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New York Synagogue Attack: Family Of Comatose Victim Begs For An End To Hatred

NEW CITY, N.Y. (CBSNewYork) -- The family of the man who was seriously injured in the upstate synagogue stabbing late last month gave an update on his condition on Thursday morning.

They said his condition is critical and the prognosis dire.

MORE: New Images Released Of Monsey Attacker, Victim Fights For Life After Gruesome Injuries

The family spoke outside the home of Josef Neumann's youngest daughter, Nicky Kohen. They released a picture of the 72-year-old father of seven, who is in intensive care at Westchester Medical Center with fractured skull and other injuries.

They want the public to see that graphic photo to register the horror of the attack. To see the unedited photo, click here. (Warning: Graphic content.)

Web Extra: Family Of Monsey Stabbing Victim Speaks Out:

Doctors told the Neumanns his injuries are grave. He's in a coma and if he survives he may never walk or talk again, CBS2's Tony Aiello reported.

"When people ask, 'Is he awake yet? Is he talking to you guys?' And all I want to do is yell, 'Do you understand the prognosis right now is that he really may never ever speak again? Or wake up, or walk or ...' They just don't have hope. As a family, we do have hope," Kohen said.

Neumann, a retired fish store owner, was one of five Orthodox Jews attacked by a man with a machete inside the Monsey home of Rabbi Chaim Rottenberg on Dec. 28. Son David Neumann said most Saturday nights he's at Rottenberg's home for the end of sabbath, but he missed the seventh night of Chanukah celebration and so was spared witnessing the attack on his father.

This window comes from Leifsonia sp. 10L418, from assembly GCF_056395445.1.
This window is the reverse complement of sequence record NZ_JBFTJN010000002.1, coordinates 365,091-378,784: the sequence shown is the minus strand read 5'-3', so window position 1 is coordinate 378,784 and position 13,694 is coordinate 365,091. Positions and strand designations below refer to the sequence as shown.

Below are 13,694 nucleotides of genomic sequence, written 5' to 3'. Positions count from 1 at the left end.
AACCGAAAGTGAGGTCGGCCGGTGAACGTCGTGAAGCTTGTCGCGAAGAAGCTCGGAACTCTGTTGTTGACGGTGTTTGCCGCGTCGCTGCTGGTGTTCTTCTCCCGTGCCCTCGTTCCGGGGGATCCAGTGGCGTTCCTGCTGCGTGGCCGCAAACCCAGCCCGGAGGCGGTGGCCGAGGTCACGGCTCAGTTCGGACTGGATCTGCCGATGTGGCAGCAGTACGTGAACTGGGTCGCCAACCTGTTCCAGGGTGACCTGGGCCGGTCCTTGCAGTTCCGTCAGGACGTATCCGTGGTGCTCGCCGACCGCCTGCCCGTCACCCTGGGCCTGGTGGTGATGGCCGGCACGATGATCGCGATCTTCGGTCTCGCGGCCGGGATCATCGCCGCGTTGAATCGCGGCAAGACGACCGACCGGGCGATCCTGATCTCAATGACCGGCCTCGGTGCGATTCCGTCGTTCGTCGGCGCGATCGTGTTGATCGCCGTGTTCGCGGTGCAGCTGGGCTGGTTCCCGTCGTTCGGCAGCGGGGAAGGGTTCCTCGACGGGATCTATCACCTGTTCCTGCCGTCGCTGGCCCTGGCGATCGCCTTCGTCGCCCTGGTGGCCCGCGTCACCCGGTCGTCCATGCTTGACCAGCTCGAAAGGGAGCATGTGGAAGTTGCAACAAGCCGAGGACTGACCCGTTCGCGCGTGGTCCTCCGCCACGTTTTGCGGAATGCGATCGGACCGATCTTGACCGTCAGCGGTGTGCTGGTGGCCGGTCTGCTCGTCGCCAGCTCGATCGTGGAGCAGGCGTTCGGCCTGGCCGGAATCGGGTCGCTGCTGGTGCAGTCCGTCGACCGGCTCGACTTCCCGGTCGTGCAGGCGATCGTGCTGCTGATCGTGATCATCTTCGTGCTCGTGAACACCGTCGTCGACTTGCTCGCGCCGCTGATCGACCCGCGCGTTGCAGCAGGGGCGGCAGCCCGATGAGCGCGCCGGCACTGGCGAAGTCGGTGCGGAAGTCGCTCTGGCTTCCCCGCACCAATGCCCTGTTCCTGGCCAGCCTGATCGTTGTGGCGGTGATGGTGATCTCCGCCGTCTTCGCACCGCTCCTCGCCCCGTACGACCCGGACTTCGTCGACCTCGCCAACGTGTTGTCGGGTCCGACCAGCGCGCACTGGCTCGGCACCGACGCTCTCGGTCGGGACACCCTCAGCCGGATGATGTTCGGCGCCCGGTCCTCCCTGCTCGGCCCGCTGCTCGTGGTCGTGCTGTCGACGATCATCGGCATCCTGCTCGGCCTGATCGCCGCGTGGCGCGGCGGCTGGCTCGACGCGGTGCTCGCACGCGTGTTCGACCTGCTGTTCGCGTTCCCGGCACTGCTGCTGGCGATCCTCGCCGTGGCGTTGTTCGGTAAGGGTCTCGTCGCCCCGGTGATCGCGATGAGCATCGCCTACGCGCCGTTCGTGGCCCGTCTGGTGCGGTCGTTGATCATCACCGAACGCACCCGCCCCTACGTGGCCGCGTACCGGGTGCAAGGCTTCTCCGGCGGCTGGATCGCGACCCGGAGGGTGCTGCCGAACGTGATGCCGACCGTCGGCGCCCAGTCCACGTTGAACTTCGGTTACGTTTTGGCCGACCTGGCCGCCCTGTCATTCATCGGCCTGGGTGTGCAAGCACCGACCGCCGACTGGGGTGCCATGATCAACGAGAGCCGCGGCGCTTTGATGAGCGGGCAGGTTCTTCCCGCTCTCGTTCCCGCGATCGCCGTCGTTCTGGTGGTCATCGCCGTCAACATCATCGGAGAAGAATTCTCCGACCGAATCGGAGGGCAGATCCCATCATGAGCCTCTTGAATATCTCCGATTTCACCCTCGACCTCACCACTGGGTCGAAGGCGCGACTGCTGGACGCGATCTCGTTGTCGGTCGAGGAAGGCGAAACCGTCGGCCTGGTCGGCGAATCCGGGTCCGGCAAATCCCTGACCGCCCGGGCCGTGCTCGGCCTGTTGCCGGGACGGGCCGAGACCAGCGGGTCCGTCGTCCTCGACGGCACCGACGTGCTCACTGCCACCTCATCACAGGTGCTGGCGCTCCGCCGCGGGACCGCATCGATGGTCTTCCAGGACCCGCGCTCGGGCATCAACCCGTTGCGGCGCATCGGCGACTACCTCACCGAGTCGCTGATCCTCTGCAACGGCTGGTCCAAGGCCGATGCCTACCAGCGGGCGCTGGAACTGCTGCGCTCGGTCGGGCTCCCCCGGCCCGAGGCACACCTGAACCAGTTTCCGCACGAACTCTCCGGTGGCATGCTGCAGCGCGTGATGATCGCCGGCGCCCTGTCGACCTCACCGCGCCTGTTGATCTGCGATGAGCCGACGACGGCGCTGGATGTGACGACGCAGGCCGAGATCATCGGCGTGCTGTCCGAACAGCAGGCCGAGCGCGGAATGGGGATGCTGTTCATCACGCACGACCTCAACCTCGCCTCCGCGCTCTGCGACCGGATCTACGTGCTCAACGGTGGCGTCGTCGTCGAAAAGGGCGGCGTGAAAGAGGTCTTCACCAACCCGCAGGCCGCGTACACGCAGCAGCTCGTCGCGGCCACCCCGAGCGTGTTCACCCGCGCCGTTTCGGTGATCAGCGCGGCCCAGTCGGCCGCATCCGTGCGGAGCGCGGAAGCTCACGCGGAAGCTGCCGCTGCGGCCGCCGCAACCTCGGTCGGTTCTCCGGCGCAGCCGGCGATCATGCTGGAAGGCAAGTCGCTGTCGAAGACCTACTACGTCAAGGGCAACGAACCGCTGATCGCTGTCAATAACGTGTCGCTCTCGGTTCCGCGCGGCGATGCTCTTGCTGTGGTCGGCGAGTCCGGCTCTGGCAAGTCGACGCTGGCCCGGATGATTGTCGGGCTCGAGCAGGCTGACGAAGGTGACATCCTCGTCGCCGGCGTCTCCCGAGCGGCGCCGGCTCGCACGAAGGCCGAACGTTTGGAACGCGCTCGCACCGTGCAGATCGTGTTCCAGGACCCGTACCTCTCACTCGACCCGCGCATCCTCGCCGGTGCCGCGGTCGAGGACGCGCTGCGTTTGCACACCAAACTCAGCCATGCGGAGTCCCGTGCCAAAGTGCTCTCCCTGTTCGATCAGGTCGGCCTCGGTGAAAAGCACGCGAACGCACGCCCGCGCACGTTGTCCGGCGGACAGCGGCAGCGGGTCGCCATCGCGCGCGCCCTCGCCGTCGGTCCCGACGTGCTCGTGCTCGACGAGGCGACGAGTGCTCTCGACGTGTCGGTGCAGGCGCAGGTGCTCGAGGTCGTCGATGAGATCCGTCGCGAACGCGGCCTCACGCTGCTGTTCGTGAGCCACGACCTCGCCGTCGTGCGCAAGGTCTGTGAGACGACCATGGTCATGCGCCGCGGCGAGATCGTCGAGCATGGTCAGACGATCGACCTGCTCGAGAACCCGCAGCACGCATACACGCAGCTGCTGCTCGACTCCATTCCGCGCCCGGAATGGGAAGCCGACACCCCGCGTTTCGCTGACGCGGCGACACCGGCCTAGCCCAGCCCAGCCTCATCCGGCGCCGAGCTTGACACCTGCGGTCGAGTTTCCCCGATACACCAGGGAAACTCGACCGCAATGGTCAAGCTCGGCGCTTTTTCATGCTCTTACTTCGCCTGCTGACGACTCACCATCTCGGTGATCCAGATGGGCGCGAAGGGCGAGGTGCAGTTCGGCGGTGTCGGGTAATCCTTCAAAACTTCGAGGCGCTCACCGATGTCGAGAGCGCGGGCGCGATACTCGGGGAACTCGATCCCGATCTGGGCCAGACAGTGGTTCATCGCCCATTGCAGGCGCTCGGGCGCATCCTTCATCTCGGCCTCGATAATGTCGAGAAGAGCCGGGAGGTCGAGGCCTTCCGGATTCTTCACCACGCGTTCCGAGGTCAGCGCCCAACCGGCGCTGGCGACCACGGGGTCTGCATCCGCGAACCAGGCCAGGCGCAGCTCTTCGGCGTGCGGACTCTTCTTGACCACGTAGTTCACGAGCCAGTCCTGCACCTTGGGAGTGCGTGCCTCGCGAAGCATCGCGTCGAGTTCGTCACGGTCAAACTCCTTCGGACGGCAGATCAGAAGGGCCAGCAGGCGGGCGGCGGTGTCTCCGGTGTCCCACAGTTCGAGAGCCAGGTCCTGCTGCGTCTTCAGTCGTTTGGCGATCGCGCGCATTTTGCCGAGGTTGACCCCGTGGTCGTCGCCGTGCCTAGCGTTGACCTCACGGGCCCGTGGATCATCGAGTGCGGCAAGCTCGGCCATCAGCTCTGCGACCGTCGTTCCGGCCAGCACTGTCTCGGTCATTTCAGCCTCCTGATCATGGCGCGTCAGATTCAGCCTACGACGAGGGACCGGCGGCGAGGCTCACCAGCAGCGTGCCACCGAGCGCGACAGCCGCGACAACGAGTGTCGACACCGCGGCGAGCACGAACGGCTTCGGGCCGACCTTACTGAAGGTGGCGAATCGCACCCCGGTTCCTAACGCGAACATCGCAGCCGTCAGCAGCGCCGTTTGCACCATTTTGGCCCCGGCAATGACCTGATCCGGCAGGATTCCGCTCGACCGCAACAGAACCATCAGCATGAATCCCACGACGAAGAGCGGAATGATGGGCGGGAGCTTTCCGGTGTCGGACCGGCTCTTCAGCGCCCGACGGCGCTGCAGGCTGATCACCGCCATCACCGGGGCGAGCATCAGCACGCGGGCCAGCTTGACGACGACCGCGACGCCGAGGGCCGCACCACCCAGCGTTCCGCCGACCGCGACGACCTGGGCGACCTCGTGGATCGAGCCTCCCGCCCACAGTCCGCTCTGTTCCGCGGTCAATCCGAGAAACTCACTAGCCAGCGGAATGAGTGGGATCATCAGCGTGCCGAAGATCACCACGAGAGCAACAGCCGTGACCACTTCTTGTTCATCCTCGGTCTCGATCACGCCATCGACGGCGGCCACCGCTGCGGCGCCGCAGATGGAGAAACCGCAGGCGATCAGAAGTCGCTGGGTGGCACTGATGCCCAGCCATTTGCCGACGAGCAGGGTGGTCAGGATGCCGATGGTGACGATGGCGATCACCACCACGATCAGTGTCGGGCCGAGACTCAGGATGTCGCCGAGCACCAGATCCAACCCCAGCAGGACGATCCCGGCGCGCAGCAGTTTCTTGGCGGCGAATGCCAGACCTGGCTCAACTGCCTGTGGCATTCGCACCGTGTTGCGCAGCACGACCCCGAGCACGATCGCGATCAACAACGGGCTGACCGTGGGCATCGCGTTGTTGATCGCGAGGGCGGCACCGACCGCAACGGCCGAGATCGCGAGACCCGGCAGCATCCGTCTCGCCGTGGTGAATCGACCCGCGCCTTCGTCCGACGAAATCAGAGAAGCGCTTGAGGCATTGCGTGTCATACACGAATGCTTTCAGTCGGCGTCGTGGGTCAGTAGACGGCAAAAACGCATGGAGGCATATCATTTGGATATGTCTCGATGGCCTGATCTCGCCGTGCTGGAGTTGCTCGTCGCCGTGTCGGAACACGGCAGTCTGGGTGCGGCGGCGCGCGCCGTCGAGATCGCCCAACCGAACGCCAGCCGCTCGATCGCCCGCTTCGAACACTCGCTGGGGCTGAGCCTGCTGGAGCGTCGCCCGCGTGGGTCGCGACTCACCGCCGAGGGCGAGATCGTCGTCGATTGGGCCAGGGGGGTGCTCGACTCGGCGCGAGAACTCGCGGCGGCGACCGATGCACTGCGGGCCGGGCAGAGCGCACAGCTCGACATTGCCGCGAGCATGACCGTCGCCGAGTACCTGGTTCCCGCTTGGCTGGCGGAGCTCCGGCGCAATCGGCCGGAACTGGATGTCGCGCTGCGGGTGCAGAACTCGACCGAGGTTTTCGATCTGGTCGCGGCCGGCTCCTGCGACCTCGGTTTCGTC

"If I was there I would be able to do something, and I would definitely try to do something," David Neumann said.

The family said it is hoping for a miracle, praying their father wakes up to a world that is working on eliminating hate.

"We all believe that God has a plan. We guess he's a big part of it to hope to make a big call for change. All types of hatred against any race, religion, orientation, anything else that anyone can think of just has to stop. Guys, I'm begging you, if you are watching this, stand up and stop this hatred," Kohen said.

Suspect Grafton Thomas, 37, faces attempted murder and hate crime charges in the attack.

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In a conference call with reporters, Michael Sussman, Thomas's attorney, revealed the suspect was on disability after a diagnosis of paranoid schizophrenia. Sussman said he's found no evidence of hate or antisemitism in the suspect's many pages of rambling writings.

Sussman said Thomas lived in Brooklyn for a time and worked as a sabbath helper for Jewish families.

Web Extra: Town Of Ramapo Officials Announce New Security Measures:

Back in Rockland County, as police continue to probe the Chanukah attack, the Town of Ramapo announced it was creating a ring of security.

"We are going to install license plate readers ringing the town, every exit and entrance to the town," Supervisor Michael Specht said.

This move comes as Ramapo Police Chief Brad Weidel vowed to get answers following the attack at Rottenberg's Forshay Road home.

"We want to know why and we're working hard to figure that out," Weidel said Thursday during a press conference.

Weidel also confirmed a possible connection to a Nov. 20 attack on a Jewish scholar on Howard Drive. Technology pinpointed an SUV belonging to the mother of suspect Thomas near that crime scene, and police questioned Thomas briefly during that investigation three weeks before the Chanukah attack.

"We had no evidence, no probable cause other than to follow a lead," Weidel said.

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